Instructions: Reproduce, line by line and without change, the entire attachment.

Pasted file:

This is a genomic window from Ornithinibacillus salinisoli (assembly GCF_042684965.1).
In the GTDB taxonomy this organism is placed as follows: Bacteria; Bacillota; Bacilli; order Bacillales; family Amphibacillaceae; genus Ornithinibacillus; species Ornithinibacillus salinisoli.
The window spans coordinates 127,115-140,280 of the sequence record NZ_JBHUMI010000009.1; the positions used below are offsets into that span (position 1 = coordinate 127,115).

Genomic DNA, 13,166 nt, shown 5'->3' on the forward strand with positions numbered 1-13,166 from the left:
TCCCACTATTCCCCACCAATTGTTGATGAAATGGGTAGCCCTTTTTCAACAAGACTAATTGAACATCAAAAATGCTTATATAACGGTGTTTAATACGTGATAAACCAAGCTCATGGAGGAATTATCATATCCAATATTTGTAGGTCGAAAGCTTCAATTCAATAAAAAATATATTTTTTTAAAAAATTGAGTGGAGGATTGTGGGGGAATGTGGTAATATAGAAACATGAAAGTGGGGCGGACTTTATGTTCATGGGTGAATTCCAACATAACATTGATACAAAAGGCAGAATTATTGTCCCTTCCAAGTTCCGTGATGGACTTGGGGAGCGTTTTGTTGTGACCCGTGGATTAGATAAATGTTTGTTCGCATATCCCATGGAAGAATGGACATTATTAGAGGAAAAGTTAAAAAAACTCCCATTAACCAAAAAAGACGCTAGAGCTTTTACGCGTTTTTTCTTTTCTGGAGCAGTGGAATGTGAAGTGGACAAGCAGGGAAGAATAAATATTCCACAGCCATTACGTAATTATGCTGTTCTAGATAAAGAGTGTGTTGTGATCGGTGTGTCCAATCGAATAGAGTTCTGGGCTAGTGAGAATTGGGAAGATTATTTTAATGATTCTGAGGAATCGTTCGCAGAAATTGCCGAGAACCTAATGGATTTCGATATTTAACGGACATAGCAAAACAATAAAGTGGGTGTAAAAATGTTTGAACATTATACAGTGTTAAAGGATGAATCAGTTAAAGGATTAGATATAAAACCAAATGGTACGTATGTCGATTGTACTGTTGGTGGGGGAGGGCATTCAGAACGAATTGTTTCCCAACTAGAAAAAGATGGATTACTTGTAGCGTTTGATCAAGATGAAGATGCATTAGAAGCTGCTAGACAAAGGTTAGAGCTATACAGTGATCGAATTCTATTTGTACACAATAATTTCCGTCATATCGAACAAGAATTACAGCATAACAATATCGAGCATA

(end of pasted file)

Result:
This is a genomic window from Ornithinibacillus salinisoli (assembly GCF_042684965.1).
In the GTDB taxonomy this organism is placed as follows: Bacteria; Bacillota; Bacilli; order Bacillales; family Amphibacillaceae; genus Ornithinibacillus; species Ornithinibacillus salinisoli.
The window spans coordinates 127,115-140,280 of the sequence record NZ_JBHUMI010000009.1; the positions used below are offsets into that span (position 1 = coordinate 127,115).

Genomic DNA, 13,166 nt, shown 5'->3' on the forward strand with positions numbered 1-13,166 from the left:
TCCCACTATTCCCCACCAATTGTTGATGAAATGGGTAGCCCTTTTTCAACAAGACTAATTGAACATCAAAAATGCTTATATAACGGTGTTTAATACGTGATAAACCAAGCTCATGGAGGAATTATCATATCCAATATTTGTAGGTCGAAAGCTTCAATTCAATAAAAAATATATTTTTTTAAAAAATTGAGTGGAGGATTGTGGGGGAATGTGGTAATATAGAAACATGAAAGTGGGGCGGACTTTATGTTCATGGGTGAATTCCAACATAACATTGATACAAAAGGCAGAATTATTGTCCCTTCCAAGTTCCGTGATGGACTTGGGGAGCGTTTTGTTGTGACCCGTGGATTAGATAAATGTTTGTTCGCATATCCCATGGAAGAATGGACATTATTAGAGGAAAAGTTAAAAAAACTCCCATTAACCAAAAAAGACGCTAGAGCTTTTACGCGTTTTTTCTTTTCTGGAGCAGTGGAATGTGAAGTGGACAAGCAGGGAAGAATAAATATTCCACAGCCATTACGTAATTATGCTGTTCTAGATAAAGAGTGTGTTGTGATCGGTGTGTCCAATCGAATAGAGTTCTGGGCTAGTGAGAATTGGGAAGATTATTTTAATGATTCTGAGGAATCGTTCGCAGAAATTGCCGAGAACCTAATGGATTTCGATATTTAACGGACATAGCAAAACAATAAAGTGGGTGTAAAAATGTTTGAACATTATACAGTGTTAAAGGATGAATCAGTTAAAGGATTAGATATAAAACCAAATGGTACGTATGTCGATTGTACTGTTGGTGGGGGAGGGCATTCAGAACGAATTGTTTCCCAACTAGAAAAAGATGGATTACTTGTAGCGTTTGATCAAGATGAAGATGCATTAGAAGCTGCTAGACAAAGGTTAGAGCTATACAGTGATCGAATTCTATTTGTACACAATAATTTCCGTCATATCGAACAAGAATTACAGCATAACAATATCGAGCATA